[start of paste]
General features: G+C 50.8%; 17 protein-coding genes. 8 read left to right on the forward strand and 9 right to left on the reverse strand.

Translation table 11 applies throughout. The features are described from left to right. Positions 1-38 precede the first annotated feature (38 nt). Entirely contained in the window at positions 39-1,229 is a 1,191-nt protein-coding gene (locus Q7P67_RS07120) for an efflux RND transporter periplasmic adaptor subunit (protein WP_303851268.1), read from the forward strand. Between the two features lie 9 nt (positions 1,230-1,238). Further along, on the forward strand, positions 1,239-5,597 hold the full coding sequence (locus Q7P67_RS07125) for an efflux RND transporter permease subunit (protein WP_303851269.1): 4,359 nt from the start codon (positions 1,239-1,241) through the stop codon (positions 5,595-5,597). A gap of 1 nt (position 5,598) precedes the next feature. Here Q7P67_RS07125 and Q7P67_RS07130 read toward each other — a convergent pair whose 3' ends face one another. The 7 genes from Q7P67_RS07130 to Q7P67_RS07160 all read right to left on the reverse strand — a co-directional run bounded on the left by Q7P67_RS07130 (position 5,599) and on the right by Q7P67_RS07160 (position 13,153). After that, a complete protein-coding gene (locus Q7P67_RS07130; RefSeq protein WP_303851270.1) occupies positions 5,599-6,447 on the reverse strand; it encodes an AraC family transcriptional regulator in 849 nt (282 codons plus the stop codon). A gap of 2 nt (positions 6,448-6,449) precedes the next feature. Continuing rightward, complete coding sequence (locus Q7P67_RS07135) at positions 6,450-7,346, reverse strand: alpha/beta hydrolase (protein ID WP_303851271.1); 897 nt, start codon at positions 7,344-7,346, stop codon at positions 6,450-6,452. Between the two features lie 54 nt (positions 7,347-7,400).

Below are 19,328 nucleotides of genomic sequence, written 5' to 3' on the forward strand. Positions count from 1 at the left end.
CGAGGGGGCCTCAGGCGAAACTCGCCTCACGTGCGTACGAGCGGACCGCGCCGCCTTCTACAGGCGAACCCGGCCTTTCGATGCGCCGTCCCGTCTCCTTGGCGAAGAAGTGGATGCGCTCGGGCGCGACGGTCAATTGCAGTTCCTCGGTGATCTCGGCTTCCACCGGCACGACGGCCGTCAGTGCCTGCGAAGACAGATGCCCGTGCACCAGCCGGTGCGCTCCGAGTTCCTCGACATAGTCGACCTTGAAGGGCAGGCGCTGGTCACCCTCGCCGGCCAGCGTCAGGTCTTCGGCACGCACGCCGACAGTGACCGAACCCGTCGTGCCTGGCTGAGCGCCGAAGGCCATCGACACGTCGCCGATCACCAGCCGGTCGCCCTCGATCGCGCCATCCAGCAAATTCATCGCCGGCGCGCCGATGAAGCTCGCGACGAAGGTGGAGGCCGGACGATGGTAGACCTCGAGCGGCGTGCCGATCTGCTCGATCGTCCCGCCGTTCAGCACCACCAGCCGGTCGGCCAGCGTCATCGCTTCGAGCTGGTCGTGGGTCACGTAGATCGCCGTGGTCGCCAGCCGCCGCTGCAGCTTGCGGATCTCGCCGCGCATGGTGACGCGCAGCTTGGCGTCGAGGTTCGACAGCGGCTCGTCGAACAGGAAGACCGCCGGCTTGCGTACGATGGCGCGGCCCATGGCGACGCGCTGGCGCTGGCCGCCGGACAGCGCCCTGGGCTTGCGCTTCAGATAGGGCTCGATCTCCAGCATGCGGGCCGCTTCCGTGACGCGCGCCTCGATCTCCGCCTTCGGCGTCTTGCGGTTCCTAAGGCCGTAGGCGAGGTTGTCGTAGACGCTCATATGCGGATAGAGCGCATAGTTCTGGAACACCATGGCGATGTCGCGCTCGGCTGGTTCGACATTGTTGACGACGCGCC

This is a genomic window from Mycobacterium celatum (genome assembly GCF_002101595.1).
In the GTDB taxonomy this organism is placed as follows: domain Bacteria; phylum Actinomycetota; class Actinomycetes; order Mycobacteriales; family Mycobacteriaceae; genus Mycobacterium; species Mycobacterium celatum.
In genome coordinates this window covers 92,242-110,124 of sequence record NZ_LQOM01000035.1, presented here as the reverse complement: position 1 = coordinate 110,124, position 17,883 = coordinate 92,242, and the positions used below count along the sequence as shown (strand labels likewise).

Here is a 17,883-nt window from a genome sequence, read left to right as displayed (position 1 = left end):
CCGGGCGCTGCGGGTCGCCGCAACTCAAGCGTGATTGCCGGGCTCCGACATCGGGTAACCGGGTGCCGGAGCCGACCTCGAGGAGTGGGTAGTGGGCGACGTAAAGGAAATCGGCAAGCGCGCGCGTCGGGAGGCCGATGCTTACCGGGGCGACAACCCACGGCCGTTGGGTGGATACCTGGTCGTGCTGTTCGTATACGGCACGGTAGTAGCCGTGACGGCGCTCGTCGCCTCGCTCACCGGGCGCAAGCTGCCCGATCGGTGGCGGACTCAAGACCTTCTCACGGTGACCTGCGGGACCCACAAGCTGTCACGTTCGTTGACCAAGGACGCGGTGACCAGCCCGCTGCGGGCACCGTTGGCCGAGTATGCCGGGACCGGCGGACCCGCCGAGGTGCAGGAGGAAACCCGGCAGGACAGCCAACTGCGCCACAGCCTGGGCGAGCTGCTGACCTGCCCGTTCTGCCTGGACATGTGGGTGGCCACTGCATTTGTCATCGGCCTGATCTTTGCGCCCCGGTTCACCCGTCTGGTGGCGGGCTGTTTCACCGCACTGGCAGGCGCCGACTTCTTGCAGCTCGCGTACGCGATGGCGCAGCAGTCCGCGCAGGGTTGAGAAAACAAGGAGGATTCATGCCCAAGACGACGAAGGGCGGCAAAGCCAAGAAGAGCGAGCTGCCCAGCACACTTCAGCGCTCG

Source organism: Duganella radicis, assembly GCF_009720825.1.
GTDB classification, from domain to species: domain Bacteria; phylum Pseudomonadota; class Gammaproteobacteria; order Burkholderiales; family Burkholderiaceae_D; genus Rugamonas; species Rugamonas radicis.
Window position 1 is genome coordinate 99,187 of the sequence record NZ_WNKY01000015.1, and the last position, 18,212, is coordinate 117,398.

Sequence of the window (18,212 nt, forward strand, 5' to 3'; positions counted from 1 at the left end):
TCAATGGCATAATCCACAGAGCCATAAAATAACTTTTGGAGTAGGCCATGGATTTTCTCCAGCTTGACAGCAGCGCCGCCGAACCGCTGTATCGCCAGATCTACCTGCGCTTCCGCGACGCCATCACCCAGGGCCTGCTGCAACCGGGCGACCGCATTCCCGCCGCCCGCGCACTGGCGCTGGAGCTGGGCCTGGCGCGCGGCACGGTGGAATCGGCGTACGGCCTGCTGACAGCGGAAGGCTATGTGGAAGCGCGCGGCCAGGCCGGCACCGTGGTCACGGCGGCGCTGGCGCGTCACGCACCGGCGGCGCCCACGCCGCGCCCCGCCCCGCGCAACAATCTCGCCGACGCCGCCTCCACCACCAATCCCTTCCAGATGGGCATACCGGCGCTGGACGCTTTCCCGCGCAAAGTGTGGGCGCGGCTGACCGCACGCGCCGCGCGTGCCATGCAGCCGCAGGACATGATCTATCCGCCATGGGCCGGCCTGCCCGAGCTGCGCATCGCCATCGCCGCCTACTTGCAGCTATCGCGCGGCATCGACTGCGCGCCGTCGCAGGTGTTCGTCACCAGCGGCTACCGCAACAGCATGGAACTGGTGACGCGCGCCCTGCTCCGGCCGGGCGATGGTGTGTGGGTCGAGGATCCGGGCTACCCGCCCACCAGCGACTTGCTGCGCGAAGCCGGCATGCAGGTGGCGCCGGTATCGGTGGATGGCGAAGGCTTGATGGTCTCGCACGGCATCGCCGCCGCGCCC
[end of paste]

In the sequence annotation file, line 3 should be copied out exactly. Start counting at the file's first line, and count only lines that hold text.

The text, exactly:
Below are 19,328 nucleotides of genomic sequence, written 5' to 3' on the forward strand. Positions count from 1 at the left end.